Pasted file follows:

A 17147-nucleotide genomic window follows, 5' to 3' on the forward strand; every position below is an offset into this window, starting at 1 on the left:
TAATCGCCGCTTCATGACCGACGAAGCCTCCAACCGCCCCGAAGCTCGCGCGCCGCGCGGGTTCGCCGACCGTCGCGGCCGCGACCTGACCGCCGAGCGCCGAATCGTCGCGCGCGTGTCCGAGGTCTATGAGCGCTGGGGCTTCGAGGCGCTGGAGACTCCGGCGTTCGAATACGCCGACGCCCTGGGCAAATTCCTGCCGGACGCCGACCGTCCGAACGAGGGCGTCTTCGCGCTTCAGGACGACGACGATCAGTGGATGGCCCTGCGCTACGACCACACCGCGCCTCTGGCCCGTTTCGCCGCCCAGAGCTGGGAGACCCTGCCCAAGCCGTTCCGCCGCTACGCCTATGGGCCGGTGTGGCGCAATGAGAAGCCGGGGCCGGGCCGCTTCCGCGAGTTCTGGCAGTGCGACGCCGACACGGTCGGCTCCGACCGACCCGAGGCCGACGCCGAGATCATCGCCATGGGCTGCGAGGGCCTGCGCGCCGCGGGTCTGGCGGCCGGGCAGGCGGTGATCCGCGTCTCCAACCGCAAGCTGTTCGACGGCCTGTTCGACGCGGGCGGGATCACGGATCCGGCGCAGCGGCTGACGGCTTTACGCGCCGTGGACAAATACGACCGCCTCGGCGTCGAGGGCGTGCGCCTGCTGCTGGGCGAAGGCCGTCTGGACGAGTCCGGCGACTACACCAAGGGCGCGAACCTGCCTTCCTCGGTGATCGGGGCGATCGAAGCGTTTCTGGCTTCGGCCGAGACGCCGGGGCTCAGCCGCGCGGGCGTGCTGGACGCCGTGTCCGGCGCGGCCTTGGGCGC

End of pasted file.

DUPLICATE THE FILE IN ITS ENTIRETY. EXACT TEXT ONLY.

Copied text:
A 17147-nucleotide genomic window follows, 5' to 3' on the forward strand; every position below is an offset into this window, starting at 1 on the left:
TAATCGCCGCTTCATGACCGACGAAGCCTCCAACCGCCCCGAAGCTCGCGCGCCGCGCGGGTTCGCCGACCGTCGCGGCCGCGACCTGACCGCCGAGCGCCGAATCGTCGCGCGCGTGTCCGAGGTCTATGAGCGCTGGGGCTTCGAGGCGCTGGAGACTCCGGCGTTCGAATACGCCGACGCCCTGGGCAAATTCCTGCCGGACGCCGACCGTCCGAACGAGGGCGTCTTCGCGCTTCAGGACGACGACGATCAGTGGATGGCCCTGCGCTACGACCACACCGCGCCTCTGGCCCGTTTCGCCGCCCAGAGCTGGGAGACCCTGCCCAAGCCGTTCCGCCGCTACGCCTATGGGCCGGTGTGGCGCAATGAGAAGCCGGGGCCGGGCCGCTTCCGCGAGTTCTGGCAGTGCGACGCCGACACGGTCGGCTCCGACCGACCCGAGGCCGACGCCGAGATCATCGCCATGGGCTGCGAGGGCCTGCGCGCCGCGGGTCTGGCGGCCGGGCAGGCGGTGATCCGCGTCTCCAACCGCAAGCTGTTCGACGGCCTGTTCGACGCGGGCGGGATCACGGATCCGGCGCAGCGGCTGACGGCTTTACGCGCCGTGGACAAATACGACCGCCTCGGCGTCGAGGGCGTGCGCCTGCTGCTGGGCGAAGGCCGTCTGGACGAGTCCGGCGACTACACCAAGGGCGCGAACCTGCCTTCCTCGGTGATCGGGGCGATCGAAGCGTTTCTGGCTTCGGCCGAGACGCCGGGGCTCAGCCGCGCGGGCGTGCTGGACGCCGTGTCCGGCGCGGCCTTGGGCGC